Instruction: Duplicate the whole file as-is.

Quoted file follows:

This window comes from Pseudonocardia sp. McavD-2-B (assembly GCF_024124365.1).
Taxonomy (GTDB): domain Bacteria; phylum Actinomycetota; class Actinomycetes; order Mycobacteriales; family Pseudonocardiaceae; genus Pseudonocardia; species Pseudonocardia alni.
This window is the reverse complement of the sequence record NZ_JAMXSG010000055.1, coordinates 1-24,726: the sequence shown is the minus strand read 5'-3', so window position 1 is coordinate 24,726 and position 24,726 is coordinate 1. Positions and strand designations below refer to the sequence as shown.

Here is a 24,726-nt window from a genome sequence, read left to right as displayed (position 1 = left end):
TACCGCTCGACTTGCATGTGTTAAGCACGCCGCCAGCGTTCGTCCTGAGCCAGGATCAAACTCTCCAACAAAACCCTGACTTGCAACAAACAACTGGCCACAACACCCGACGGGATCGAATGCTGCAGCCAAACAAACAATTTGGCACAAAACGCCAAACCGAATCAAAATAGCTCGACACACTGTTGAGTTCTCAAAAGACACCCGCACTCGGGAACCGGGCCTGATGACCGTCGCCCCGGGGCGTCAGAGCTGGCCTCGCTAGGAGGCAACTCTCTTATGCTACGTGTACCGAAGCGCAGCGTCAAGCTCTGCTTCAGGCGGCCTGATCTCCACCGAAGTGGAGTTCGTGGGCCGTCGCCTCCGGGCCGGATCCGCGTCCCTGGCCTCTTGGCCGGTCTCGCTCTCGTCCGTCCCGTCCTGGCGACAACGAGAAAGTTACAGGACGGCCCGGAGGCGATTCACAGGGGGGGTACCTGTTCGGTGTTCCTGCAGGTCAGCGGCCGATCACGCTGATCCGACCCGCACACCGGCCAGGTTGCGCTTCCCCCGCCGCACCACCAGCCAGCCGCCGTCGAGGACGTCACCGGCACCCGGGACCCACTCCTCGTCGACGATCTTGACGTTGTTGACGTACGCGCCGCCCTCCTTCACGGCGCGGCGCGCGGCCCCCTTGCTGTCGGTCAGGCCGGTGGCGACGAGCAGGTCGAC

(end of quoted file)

This window comes from Pseudonocardia sp. McavD-2-B (assembly GCF_024124365.1).
Taxonomy (GTDB): domain Bacteria; phylum Actinomycetota; class Actinomycetes; order Mycobacteriales; family Pseudonocardiaceae; genus Pseudonocardia; species Pseudonocardia alni.
This window is the reverse complement of the sequence record NZ_JAMXSG010000055.1, coordinates 1-24,726: the sequence shown is the minus strand read 5'-3', so window position 1 is coordinate 24,726 and position 24,726 is coordinate 1. Positions and strand designations below refer to the sequence as shown.

Here is a 24,726-nt window from a genome sequence, read left to right as displayed (position 1 = left end):
TACCGCTCGACTTGCATGTGTTAAGCACGCCGCCAGCGTTCGTCCTGAGCCAGGATCAAACTCTCCAACAAAACCCTGACTTGCAACAAACAACTGGCCACAACACCCGACGGGATCGAATGCTGCAGCCAAACAAACAATTTGGCACAAAACGCCAAACCGAATCAAAATAGCTCGACACACTGTTGAGTTCTCAAAAGACACCCGCACTCGGGAACCGGGCCTGATGACCGTCGCCCCGGGGCGTCAGAGCTGGCCTCGCTAGGAGGCAACTCTCTTATGCTACGTGTACCGAAGCGCAGCGTCAAGCTCTGCTTCAGGCGGCCTGATCTCCACCGAAGTGGAGTTCGTGGGCCGTCGCCTCCGGGCCGGATCCGCGTCCCTGGCCTCTTGGCCGGTCTCGCTCTCGTCCGTCCCGTCCTGGCGACAACGAGAAAGTTACAGGACGGCCCGGAGGCGATTCACAGGGGGGGTACCTGTTCGGTGTTCCTGCAGGTCAGCGGCCGATCACGCTGATCCGACCCGCACACCGGCCAGGTTGCGCTTCCCCCGCCGCACCACCAGCCAGCCGCCGTCGAGGACGTCACCGGCACCCGGGACCCACTCCTCGTCGACGATCTTGACGTTGTTGACGTACGCGCCGCCCTCCTTCACGGCGCGGCGCGCGGCCCCCTTGCTGTCGGTCAGGCCGGTGGCGACGAGCAGGTCGAC